On the previous Sunday, a children's service was experienced as a vibrant celebration of worship. Joined by their families, it was great to share with the different aspects of the children's ministries in the church: Brigades, School's Out, and Sunday School. Remarkably there were 20 different primary schools represented in the service!
The same morning, we had the police examining the overnight break-in at the office. As the detective was taking photos of prints obtained at the scene, I remarked on her use of a film camera to take the image, rather than a digital one. As it turns out, a digital image is not as easily accepted into evidence in a court: given that it can easily be altered.
When I was a child, a picture was taken as proof of a fact. If it was in print, no-one could question it. But today this is no longer true. The children who were part of our service last Sunday no longer accept with assurance the same things that we were able to accept. The growth of digital technology is just one aspect which demonstrates that much more is negotiable, and therefore needs to be more carefully examined.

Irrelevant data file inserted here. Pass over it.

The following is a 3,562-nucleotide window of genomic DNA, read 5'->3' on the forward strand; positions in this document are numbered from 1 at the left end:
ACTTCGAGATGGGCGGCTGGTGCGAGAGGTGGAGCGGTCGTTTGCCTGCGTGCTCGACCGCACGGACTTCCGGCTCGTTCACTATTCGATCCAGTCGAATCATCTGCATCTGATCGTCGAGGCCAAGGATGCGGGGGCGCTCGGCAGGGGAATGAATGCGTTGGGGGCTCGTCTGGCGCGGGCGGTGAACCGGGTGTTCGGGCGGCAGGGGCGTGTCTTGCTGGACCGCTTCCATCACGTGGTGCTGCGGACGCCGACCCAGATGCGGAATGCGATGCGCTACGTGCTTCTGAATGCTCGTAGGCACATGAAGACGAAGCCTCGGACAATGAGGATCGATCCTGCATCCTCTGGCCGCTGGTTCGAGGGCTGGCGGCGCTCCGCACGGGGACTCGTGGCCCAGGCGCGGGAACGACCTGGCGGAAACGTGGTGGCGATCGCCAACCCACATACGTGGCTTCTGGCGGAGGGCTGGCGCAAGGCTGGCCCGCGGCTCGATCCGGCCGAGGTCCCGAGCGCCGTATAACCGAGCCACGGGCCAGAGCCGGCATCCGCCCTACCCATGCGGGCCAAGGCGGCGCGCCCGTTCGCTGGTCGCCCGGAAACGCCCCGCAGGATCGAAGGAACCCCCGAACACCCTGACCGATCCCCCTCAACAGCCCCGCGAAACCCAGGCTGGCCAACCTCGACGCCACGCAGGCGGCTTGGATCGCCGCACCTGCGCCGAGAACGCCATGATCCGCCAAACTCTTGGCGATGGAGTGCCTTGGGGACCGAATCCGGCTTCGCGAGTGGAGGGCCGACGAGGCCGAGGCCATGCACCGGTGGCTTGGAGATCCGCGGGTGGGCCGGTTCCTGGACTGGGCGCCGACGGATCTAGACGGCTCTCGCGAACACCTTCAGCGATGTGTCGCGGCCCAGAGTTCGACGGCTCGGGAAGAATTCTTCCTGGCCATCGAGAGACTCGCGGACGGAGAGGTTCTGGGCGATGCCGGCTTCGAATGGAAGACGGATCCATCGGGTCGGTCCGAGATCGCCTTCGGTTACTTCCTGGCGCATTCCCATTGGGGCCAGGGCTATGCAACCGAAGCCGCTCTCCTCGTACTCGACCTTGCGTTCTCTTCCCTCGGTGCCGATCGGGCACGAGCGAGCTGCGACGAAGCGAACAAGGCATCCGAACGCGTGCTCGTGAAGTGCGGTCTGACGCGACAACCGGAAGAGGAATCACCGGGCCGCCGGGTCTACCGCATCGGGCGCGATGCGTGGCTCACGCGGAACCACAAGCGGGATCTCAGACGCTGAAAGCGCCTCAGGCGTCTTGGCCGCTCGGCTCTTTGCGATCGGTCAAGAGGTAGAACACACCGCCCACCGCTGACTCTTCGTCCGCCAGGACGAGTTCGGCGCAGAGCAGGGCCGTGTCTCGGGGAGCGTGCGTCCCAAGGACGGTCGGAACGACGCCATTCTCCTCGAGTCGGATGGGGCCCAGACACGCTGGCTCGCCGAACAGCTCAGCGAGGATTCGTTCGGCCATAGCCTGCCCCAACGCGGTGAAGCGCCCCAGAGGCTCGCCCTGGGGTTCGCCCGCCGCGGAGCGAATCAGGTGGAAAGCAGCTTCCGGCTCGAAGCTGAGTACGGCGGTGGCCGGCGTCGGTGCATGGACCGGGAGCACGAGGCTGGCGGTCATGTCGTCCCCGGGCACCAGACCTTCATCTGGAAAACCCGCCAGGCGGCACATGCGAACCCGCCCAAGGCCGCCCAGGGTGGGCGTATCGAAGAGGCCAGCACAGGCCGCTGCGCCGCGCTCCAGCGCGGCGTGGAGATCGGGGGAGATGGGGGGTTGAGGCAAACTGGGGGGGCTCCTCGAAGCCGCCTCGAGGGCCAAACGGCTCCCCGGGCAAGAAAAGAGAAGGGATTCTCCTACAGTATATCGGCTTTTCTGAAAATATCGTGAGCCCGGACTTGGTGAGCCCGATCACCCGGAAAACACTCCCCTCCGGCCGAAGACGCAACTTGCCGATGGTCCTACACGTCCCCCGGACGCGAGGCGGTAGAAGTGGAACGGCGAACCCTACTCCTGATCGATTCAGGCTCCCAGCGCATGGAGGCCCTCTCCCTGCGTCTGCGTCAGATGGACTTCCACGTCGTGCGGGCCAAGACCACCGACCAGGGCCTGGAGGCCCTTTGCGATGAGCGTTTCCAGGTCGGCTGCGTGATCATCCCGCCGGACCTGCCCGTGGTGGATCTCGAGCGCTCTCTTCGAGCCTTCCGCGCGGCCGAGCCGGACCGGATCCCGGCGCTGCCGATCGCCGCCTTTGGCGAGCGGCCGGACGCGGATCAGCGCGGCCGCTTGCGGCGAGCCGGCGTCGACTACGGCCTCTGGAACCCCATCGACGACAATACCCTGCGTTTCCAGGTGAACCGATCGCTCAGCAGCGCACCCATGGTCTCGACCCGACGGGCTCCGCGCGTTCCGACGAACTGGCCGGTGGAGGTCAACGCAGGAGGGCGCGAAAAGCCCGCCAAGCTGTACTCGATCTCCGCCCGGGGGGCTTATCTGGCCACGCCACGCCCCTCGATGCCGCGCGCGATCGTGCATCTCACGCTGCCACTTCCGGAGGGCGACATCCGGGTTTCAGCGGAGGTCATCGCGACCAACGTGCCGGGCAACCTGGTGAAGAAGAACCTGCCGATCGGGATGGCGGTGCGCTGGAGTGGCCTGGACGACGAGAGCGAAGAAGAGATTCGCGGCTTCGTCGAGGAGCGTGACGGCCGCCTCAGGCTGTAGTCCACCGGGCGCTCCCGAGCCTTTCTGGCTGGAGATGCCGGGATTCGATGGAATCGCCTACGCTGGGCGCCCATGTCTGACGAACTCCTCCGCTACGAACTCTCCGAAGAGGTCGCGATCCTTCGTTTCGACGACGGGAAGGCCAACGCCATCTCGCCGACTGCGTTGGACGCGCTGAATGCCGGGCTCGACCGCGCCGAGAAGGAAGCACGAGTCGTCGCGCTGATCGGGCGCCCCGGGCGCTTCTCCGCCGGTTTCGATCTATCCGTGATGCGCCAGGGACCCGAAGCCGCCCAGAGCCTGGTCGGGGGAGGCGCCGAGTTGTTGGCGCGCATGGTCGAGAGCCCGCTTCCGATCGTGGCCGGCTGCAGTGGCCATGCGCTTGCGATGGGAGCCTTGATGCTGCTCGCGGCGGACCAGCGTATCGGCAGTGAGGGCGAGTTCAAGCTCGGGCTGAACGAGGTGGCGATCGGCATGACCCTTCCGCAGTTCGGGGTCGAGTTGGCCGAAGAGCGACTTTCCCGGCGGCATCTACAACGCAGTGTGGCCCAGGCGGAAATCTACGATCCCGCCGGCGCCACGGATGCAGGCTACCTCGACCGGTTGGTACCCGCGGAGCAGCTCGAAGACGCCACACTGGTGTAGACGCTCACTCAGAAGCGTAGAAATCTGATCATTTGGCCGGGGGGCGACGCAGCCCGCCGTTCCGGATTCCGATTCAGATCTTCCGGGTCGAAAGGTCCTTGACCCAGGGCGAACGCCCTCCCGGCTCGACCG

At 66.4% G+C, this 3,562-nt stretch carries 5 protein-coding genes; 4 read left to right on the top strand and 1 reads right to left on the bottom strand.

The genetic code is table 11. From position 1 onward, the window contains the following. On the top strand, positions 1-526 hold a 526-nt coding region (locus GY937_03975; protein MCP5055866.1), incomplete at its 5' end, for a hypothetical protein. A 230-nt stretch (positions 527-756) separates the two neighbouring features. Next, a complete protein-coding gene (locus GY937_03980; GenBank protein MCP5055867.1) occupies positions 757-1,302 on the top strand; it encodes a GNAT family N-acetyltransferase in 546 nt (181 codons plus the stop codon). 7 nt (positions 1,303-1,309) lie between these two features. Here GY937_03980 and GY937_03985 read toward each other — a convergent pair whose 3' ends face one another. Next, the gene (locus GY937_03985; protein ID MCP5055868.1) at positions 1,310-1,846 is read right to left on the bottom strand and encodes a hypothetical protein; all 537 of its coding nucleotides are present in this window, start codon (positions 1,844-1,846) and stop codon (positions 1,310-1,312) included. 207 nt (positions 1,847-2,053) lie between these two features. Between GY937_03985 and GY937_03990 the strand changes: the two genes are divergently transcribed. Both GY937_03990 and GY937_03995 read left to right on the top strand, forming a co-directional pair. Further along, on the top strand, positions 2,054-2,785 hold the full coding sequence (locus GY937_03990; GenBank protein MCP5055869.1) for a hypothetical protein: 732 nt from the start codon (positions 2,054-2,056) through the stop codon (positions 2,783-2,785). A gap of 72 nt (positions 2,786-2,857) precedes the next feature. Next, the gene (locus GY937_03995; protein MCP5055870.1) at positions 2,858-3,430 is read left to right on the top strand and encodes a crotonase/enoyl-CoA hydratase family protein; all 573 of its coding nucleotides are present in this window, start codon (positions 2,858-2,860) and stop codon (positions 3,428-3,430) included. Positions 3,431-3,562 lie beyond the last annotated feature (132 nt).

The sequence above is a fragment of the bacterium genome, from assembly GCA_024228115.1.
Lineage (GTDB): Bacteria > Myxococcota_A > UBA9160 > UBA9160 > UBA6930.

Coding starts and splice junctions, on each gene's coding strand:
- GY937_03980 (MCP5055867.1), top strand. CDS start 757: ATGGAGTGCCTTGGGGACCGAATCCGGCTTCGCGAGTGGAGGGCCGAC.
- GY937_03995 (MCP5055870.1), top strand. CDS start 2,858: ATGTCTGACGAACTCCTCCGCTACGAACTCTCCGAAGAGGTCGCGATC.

The reason I put these two events together is because they underline some of the challenges involved in sharing faith and in being the church. Although there are things we share in common, the ways in which these matters may be communicated and - more importantly - received by today's children have changed. We can lament what has been lost, or see and grasp the opportunities which are unique to this generation.
Today's generation is also much more culturally aware than any previous generations. The ability to mix with children and families of different cultural backgrounds also gives cause to question the assumptions by which one is raised. Even celebrations which we grew up taking for granted - such as Christmas and Easter - are not universally understood. That which is held in common is much smaller than it ever was.
The fact that we had such a broad mix of children in our service last Sunday is evidence of the challenge and privilege which is ours. Can we present Jesus to these children in ways which inspire and invite them to follow Him also?
June 24, 2001